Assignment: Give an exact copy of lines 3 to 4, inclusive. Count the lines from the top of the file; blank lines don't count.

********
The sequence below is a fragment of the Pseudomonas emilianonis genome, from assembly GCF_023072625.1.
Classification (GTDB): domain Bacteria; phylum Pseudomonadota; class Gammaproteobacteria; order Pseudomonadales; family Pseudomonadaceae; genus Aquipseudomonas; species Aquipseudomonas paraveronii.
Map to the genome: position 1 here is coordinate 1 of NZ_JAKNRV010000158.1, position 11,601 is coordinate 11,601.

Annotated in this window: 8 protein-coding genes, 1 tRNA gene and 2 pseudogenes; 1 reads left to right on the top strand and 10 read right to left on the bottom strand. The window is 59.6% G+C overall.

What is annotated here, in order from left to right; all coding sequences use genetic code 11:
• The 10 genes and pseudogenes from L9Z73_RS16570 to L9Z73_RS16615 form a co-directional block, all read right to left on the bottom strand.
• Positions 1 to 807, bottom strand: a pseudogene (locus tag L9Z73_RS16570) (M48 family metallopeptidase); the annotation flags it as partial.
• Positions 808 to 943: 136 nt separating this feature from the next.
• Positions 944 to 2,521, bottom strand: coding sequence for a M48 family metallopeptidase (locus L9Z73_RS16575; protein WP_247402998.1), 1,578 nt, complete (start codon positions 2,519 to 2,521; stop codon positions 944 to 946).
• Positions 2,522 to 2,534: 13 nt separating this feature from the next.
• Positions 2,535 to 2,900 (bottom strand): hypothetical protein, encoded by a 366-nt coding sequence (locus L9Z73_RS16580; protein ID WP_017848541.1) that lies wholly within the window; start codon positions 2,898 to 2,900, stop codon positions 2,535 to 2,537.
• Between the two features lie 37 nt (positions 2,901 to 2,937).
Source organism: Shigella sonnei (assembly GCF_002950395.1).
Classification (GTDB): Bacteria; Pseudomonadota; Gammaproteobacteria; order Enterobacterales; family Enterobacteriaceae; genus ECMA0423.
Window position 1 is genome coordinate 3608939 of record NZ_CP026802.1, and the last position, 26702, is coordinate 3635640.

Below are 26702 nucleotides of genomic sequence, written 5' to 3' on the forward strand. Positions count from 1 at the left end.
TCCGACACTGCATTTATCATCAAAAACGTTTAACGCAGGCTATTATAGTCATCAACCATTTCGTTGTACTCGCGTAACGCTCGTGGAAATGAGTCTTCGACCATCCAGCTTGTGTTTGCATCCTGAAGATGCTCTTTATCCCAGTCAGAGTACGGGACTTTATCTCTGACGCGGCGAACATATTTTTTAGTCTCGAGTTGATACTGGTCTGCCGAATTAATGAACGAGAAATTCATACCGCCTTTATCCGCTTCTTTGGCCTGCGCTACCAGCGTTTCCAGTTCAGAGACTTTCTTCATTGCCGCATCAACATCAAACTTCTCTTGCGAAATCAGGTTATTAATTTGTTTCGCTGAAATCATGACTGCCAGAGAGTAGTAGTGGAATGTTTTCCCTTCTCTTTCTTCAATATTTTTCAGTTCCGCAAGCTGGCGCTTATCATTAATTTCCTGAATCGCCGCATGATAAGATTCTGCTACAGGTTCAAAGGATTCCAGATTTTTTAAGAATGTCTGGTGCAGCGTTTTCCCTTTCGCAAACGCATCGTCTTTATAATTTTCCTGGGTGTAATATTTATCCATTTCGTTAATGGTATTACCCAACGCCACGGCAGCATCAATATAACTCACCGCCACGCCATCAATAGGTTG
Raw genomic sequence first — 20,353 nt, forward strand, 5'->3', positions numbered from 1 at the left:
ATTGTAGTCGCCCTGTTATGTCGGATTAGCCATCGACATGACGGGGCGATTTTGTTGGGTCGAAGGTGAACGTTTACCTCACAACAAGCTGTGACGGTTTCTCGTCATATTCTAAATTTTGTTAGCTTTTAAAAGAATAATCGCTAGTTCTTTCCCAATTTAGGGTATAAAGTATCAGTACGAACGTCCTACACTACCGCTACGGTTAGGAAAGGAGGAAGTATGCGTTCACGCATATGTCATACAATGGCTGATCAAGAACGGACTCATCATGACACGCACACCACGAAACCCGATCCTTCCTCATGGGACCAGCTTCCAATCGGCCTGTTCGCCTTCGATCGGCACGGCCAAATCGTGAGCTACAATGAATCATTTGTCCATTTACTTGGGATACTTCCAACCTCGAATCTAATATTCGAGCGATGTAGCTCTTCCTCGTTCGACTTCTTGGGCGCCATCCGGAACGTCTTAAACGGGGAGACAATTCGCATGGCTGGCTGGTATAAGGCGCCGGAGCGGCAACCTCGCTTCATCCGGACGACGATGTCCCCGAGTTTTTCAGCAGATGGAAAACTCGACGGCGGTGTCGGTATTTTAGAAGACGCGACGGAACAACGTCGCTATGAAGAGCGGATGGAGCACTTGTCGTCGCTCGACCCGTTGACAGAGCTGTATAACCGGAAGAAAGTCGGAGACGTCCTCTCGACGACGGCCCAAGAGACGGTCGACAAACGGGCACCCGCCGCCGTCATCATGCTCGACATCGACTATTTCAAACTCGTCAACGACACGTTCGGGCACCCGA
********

Map to the genome: position 1 here is coordinate 1 of NZ_JAKNRV010000158.1, position 11,601 is coordinate 11,601.

Annotated in this window: 8 protein-coding genes, 1 tRNA gene and 2 pseudogenes; 1 reads left to right on the top strand and 10 read right to left on the bottom strand. The window is 59.6% G+C overall.